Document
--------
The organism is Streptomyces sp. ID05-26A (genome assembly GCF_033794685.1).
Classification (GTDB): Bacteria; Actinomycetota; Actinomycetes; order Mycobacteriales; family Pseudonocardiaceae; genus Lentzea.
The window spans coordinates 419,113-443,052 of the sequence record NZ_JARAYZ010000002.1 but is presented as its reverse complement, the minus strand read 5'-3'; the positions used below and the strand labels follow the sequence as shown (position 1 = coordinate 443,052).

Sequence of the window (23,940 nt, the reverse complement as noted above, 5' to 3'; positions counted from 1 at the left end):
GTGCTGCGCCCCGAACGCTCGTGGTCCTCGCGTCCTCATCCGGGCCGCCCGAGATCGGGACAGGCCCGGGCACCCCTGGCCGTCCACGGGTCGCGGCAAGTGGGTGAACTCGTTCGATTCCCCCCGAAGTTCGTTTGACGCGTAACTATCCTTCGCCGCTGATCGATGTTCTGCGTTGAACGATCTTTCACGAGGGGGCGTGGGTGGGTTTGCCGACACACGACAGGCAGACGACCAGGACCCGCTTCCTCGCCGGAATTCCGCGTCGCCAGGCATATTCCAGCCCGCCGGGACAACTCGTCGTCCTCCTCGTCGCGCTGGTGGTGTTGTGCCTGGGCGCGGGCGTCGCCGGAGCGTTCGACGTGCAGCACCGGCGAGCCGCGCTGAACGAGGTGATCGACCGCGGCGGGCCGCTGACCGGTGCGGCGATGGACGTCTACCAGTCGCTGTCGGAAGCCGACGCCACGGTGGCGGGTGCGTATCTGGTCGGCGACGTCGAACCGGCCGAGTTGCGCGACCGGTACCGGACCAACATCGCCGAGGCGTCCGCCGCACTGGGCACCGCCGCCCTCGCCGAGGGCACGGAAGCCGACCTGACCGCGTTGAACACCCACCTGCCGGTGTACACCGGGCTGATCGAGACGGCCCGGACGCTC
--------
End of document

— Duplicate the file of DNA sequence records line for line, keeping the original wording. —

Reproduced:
The organism is Streptomyces sp. ID05-26A (genome assembly GCF_033794685.1).
Classification (GTDB): Bacteria; Actinomycetota; Actinomycetes; order Mycobacteriales; family Pseudonocardiaceae; genus Lentzea.
The window spans coordinates 419,113-443,052 of the sequence record NZ_JARAYZ010000002.1 but is presented as its reverse complement, the minus strand read 5'-3'; the positions used below and the strand labels follow the sequence as shown (position 1 = coordinate 443,052).

Sequence of the window (23,940 nt, the reverse complement as noted above, 5' to 3'; positions counted from 1 at the left end):
GTGCTGCGCCCCGAACGCTCGTGGTCCTCGCGTCCTCATCCGGGCCGCCCGAGATCGGGACAGGCCCGGGCACCCCTGGCCGTCCACGGGTCGCGGCAAGTGGGTGAACTCGTTCGATTCCCCCCGAAGTTCGTTTGACGCGTAACTATCCTTCGCCGCTGATCGATGTTCTGCGTTGAACGATCTTTCACGAGGGGGCGTGGGTGGGTTTGCCGACACACGACAGGCAGACGACCAGGACCCGCTTCCTCGCCGGAATTCCGCGTCGCCAGGCATATTCCAGCCCGCCGGGACAACTCGTCGTCCTCCTCGTCGCGCTGGTGGTGTTGTGCCTGGGCGCGGGCGTCGCCGGAGCGTTCGACGTGCAGCACCGGCGAGCCGCGCTGAACGAGGTGATCGACCGCGGCGGGCCGCTGACCGGTGCGGCGATGGACGTCTACCAGTCGCTGTCGGAAGCCGACGCCACGGTGGCGGGTGCGTATCTGGTCGGCGACGTCGAACCGGCCGAGTTGCGCGACCGGTACCGGACCAACATCGCCGAGGCGTCCGCCGCACTGGGCACCGCCGCCCTCGCCGAGGGCACGGAAGCCGACCTGACCGCGTTGAACACCCACCTGCCGGTGTACACCGGGCTGATCGAGACGGCCCGGACGCTC